Wednesday, March 20, 2013

The two largest cities in North Carolina continue to be among the fastest growing in the country, in terms of population percentage increase. This week, Forbes published its list of the 10 Fastest-Growing Cities In the U.S. (and the 10 Slowest-Growing), with Raleigh ranking as the fastest growing and Charlotte coming in fifth. In between them, Austin, Texas is ranked second, Las Vegas is third, and Orlando is fourth.

Forbes explains how it analyzed the data, which was recently released by the U.S. Census Bureau. Some of the cities' growth have been impacted by economic factors such as the housing market and job sectors. The cities' populations are grouped into their respective metropolitan statistical areas--MSAs encompass the populations of the smaller surrounding cities and towns. So for Charlotte, the MSA includes Gastonia and Rock Hill, among others. According to Forbes:

No. 1: Raleigh, NC, Metropolitan Statistical Area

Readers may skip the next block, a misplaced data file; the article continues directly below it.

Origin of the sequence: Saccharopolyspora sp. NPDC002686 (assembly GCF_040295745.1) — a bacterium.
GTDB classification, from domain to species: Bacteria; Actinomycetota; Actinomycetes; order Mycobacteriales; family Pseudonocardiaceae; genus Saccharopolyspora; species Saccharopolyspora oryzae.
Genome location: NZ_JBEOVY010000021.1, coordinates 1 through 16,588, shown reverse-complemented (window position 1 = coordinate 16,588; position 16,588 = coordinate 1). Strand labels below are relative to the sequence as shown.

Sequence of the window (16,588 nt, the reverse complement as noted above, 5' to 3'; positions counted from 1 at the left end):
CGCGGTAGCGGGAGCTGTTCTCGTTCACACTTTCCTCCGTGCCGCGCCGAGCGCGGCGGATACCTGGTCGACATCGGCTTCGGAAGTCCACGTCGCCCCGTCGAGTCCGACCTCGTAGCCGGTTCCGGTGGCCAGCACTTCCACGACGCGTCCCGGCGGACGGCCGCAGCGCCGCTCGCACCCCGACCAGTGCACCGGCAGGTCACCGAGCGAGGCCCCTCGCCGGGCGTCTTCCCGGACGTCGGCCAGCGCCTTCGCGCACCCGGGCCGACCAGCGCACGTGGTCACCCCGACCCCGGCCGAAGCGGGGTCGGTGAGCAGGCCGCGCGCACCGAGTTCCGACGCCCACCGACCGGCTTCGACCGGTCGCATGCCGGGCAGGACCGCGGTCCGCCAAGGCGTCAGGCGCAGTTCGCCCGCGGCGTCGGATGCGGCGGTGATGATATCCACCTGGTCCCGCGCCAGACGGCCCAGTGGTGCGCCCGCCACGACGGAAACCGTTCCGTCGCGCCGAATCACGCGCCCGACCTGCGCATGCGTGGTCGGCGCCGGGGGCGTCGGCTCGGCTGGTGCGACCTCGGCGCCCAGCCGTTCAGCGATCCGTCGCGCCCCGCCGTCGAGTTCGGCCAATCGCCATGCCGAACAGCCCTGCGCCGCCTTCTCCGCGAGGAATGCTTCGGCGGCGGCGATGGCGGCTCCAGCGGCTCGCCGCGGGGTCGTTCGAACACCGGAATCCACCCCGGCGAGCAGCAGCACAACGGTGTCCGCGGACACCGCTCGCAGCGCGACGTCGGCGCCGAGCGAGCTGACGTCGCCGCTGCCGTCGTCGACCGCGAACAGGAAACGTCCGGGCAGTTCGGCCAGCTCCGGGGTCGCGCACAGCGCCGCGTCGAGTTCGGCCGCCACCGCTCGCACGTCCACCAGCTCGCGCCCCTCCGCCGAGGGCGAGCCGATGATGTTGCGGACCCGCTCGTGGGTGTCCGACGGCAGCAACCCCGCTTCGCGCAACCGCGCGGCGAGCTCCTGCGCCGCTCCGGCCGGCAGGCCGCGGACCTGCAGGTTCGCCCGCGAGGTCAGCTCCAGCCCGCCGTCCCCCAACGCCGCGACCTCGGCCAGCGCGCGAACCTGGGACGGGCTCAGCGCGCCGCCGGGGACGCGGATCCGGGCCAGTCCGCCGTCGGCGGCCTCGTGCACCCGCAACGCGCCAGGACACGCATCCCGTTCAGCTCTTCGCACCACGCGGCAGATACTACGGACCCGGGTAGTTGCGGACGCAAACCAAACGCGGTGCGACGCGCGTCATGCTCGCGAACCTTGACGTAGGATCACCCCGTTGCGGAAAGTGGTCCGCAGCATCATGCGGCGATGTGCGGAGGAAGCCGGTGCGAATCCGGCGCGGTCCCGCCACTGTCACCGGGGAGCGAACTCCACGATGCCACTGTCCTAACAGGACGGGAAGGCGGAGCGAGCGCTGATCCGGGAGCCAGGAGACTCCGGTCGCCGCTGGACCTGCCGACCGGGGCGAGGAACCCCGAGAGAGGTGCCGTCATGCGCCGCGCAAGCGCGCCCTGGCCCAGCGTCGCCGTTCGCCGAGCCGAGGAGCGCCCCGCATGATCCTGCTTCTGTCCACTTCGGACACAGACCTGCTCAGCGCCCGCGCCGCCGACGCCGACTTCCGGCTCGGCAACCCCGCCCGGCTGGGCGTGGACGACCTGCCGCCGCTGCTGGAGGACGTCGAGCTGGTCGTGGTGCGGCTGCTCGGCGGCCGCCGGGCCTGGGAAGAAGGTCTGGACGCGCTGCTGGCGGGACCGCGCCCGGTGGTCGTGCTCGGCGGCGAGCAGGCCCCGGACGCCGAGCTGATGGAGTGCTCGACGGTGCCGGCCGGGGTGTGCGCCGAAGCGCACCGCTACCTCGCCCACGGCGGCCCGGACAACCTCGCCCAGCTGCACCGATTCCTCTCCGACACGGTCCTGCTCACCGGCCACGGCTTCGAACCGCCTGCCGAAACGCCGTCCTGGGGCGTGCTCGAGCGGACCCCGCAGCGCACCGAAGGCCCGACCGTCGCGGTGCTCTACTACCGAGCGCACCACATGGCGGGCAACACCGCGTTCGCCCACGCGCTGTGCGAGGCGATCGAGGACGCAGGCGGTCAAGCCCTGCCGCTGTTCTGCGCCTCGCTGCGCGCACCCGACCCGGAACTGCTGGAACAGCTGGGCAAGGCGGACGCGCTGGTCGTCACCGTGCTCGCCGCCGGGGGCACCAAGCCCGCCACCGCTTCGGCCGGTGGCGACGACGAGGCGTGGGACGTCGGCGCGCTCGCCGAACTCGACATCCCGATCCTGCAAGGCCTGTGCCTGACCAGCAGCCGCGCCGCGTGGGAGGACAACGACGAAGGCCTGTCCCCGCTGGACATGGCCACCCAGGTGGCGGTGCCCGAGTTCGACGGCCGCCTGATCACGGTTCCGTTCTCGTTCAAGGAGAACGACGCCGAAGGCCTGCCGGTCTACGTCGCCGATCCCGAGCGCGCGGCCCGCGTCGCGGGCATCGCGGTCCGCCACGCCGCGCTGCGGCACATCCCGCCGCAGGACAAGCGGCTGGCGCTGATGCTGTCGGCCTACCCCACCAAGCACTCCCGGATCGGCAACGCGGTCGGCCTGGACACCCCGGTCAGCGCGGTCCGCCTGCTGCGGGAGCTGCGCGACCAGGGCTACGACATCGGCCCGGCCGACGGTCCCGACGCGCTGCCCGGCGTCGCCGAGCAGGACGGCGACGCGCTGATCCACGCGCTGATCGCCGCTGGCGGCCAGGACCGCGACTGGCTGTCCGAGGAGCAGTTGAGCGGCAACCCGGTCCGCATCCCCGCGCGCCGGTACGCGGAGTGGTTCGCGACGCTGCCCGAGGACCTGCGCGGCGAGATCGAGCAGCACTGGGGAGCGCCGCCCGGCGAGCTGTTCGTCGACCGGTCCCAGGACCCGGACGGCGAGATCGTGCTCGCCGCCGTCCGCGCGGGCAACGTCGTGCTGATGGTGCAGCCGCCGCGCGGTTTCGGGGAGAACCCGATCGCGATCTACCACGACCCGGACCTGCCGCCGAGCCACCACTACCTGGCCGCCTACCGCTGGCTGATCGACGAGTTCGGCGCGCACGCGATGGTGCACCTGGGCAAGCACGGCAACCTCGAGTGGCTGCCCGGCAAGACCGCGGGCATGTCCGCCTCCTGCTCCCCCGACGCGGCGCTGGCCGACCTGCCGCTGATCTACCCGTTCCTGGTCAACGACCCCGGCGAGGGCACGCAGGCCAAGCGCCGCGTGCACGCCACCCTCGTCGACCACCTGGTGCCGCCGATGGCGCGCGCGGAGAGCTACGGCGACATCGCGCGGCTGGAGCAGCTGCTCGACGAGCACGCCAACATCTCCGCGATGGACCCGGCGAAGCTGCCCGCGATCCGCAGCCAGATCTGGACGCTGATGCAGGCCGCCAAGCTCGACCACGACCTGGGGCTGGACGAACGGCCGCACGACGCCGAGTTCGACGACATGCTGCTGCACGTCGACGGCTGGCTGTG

2012 population: 1,188,564
Growth since 2000: 47.8%
Growth since 2011: 2.2%
Rank in 2011-2012: No. 3

No. 5: Charlotte, NC-SC
2012 population: 2,296,569
Growth since 2000: 32.8%
Growth since 2011: 1.7%
Rank in 2011-2012: No. 9

Forbes ran a bland photo of Uptown Charlotte's skyline. They should've hit up my buddy, photographer Jon Strayhorn of Media Arts Collective, to get a great shot like this.

Cleveland ranks as the slowest growing U.S. city, with Detroit, not surprisingly, coming in a close second, followed by Buffalo and Pittsburgh. All four of these cities have decreased in population since 2000.

Charlotte has ranked high on the fastest-growing cities lists since I've lived here. And over the past year, all it takes is a drive through neighborhoods like South End and Plaza Midwood to see the many new apartments being built, and in south Charlotte where subdivisions are being expanded and/or entirely new ones are being constructed with hundreds of houses (evident in this July 2012 article I wrote for Charlotte magazine).

Rapid population growth is why it's important that a city like Charlotte is forward-thinking in its city planning, particularly as it pertains to roads and public transportation (i.e. light rail and streetcar), as well as job growth and the types of industries city leaders try to lure here.


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